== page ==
Document Detail

Stress responsivity in exercisers and non-exercisers during different phases of the menstrual cycle.
MedLine Citation:
PMID:  8571147     Owner:  NLM     Status:  MEDLINE    
It has been suggested that, premenstrually, women are more vulnerable to the effects of stress. It has also been proposed that the fitter the individual is, the less the body responds to, and the more quickly it recovers from, a stressful experience. The present study investigated whether premenstrual sensitivity to a stressful laboratory task would be attenuated in women who exercised. Responses to the task across the menstrual cycle were studied in 20 women who exercised regularly and 20 women who were sedentary. Heart rate and blood pressure as well as subjective mood responses were measured in each of three phases: premenstrual, menstrual and postmenstrual. Exercising and sedentary women differed in sensitivity to stress: heart rate responsivity to stress was less in exercisers, but mood fluctuation was greater. Menstrual cycle phase, by contrast, influenced general levels of heart-rate and mood, but did not affect responsivity to stress or performance. These findings suggest that the menstrual cycle and physical exercise have independent effects on cardiovascular and emotional state.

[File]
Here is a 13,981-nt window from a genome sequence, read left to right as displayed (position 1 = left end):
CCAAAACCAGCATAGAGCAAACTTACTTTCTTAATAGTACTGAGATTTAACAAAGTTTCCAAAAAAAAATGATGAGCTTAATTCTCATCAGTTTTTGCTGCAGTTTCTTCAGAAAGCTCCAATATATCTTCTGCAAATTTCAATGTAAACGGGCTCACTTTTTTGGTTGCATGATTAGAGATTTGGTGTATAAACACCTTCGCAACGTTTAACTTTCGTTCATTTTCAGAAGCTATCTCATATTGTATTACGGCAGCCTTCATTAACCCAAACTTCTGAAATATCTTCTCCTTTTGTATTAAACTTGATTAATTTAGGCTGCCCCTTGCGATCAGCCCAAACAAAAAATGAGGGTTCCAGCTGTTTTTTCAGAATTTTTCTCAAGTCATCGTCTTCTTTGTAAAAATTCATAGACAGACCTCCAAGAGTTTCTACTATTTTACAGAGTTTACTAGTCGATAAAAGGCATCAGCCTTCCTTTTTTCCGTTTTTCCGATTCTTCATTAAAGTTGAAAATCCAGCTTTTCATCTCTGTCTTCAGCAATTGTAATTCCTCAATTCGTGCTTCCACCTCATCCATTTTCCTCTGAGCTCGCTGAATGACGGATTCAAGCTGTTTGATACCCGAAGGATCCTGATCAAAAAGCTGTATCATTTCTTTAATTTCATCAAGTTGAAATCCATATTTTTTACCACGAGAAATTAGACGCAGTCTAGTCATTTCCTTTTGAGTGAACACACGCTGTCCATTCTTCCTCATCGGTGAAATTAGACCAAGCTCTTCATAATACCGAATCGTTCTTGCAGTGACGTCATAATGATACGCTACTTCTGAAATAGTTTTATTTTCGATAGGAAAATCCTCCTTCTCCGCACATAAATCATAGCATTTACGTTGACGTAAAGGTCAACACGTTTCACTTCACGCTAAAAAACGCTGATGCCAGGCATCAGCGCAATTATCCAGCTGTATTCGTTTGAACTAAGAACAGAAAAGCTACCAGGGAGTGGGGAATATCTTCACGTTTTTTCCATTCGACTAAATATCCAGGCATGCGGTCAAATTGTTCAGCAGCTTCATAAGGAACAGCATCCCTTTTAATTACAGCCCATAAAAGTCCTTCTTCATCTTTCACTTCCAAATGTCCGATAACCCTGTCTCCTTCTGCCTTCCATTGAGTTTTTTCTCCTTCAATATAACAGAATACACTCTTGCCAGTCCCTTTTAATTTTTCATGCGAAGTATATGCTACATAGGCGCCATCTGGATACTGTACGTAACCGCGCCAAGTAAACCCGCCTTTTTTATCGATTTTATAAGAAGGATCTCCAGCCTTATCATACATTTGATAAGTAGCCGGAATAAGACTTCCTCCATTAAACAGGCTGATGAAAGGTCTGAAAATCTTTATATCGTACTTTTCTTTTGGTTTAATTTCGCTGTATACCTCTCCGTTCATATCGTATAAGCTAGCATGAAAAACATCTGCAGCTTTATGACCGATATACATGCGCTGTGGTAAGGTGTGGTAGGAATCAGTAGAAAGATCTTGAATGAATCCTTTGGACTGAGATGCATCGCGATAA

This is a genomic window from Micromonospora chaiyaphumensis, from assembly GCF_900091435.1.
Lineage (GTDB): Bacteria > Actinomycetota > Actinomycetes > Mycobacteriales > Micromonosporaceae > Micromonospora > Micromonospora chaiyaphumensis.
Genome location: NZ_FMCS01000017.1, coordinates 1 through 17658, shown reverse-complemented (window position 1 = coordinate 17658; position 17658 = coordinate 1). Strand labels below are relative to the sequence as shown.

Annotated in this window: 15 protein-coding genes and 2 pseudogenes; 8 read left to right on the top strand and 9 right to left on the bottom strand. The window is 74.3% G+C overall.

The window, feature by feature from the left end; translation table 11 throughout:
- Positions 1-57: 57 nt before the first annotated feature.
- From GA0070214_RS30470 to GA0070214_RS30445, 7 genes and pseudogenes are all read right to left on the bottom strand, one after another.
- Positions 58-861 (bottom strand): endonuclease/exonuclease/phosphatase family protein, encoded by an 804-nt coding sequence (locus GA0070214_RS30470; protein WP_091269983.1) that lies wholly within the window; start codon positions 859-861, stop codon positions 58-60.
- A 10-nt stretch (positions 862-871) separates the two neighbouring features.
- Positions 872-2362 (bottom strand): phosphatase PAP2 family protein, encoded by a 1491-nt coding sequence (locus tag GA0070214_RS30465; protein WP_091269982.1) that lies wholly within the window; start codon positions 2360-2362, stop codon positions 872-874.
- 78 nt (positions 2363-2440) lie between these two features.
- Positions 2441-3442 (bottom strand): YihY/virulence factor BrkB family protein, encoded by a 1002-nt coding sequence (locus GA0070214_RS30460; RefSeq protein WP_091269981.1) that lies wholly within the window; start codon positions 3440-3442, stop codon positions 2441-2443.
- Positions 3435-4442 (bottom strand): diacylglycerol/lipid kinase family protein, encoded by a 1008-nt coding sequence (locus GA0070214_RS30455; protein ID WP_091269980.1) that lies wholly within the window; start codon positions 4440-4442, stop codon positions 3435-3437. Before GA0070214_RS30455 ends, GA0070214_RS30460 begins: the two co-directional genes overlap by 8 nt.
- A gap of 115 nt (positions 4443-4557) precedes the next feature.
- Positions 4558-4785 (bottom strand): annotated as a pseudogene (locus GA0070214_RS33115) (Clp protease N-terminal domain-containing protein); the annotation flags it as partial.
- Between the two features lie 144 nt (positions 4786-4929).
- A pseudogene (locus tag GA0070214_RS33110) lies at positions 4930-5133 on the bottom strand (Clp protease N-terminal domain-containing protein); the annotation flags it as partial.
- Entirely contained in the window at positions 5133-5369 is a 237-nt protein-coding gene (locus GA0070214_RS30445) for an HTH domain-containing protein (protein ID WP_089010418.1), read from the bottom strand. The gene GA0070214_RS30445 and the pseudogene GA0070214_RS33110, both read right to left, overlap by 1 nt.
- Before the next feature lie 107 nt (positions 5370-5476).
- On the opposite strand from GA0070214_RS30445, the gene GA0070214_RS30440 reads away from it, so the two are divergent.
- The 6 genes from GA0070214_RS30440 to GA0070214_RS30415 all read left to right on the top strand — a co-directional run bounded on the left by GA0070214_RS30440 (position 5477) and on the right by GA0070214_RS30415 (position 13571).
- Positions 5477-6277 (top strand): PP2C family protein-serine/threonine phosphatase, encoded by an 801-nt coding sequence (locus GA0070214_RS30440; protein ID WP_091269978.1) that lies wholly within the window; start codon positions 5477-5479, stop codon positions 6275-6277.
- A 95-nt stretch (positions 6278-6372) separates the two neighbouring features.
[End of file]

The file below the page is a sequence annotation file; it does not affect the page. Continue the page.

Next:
P Y Choi; P Salmon
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Publication Detail:
Type:  Journal Article; Research Support, Non-U.S. Gov't    
Journal Detail:
Title:  Social science & medicine (1982)     Volume:  41     ISSN:  0277-9536     ISO Abbreviation:  Soc Sci Med     Publication Date:  1995 Sep 
Date Detail:
Created Date:  1996-03-07     Completed Date:  1996-03-07     Revised Date:  2006-11-15    
Medline Journal Info:
Nlm Unique ID:  8303205     Medline TA:  Soc Sci Med     Country:  ENGLAND    
Other Details:
Languages:  eng     Pagination:  769-77     Citation Subset:  IM    
Department of Psychology, University of Nottingham, University Park, England.
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MeSH Terms
Adaptation, Psychological*
Exercise / psychology*
Middle Aged
Physical Fitness / psychology
Premenstrual Syndrome / psychology*
Problem Solving
Risk Factors
Stress, Psychological / complications*

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